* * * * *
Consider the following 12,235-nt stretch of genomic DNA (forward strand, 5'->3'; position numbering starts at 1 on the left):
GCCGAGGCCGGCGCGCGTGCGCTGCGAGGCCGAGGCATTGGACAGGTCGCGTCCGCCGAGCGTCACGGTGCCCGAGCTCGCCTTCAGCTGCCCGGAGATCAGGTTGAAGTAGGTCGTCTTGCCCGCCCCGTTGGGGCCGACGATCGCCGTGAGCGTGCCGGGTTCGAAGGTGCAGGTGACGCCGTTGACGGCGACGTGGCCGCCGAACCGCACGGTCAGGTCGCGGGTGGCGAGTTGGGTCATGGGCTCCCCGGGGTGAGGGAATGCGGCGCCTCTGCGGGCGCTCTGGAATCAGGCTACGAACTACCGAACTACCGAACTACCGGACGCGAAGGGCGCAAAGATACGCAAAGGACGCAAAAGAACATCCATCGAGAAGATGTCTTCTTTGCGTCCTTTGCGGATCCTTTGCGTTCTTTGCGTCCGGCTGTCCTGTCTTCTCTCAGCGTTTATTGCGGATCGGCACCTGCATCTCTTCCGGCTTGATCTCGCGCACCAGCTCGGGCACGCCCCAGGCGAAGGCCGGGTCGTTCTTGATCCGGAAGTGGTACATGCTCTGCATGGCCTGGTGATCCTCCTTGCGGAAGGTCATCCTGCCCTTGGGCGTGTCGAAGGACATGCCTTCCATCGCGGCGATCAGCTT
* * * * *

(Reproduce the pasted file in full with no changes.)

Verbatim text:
Consider the following 12,235-nt stretch of genomic DNA (forward strand, 5'->3'; position numbering starts at 1 on the left):
GCCGAGGCCGGCGCGCGTGCGCTGCGAGGCCGAGGCATTGGACAGGTCGCGTCCGCCGAGCGTCACGGTGCCCGAGCTCGCCTTCAGCTGCCCGGAGATCAGGTTGAAGTAGGTCGTCTTGCCCGCCCCGTTGGGGCCGACGATCGCCGTGAGCGTGCCGGGTTCGAAGGTGCAGGTGACGCCGTTGACGGCGACGTGGCCGCCGAACCGCACGGTCAGGTCGCGGGTGGCGAGTTGGGTCATGGGCTCCCCGGGGTGAGGGAATGCGGCGCCTCTGCGGGCGCTCTGGAATCAGGCTACGAACTACCGAACTACCGAACTACCGGACGCGAAGGGCGCAAAGATACGCAAAGGACGCAAAAGAACATCCATCGAGAAGATGTCTTCTTTGCGTCCTTTGCGGATCCTTTGCGTTCTTTGCGTCCGGCTGTCCTGTCTTCTCTCAGCGTTTATTGCGGATCGGCACCTGCATCTCTTCCGGCTTGATCTCGCGCACCAGCTCGGGCACGCCCCAGGCGAAGGCCGGGTCGTTCTTGATCCGGAAGTGGTACATGCTCTGCATGGCCTGGTGATCCTCCTTGCGGAAGGTCATCCTGCCCTTGGGCGTGTCGAAGGACATGCCTTCCATCGCGGCGATCAGCTT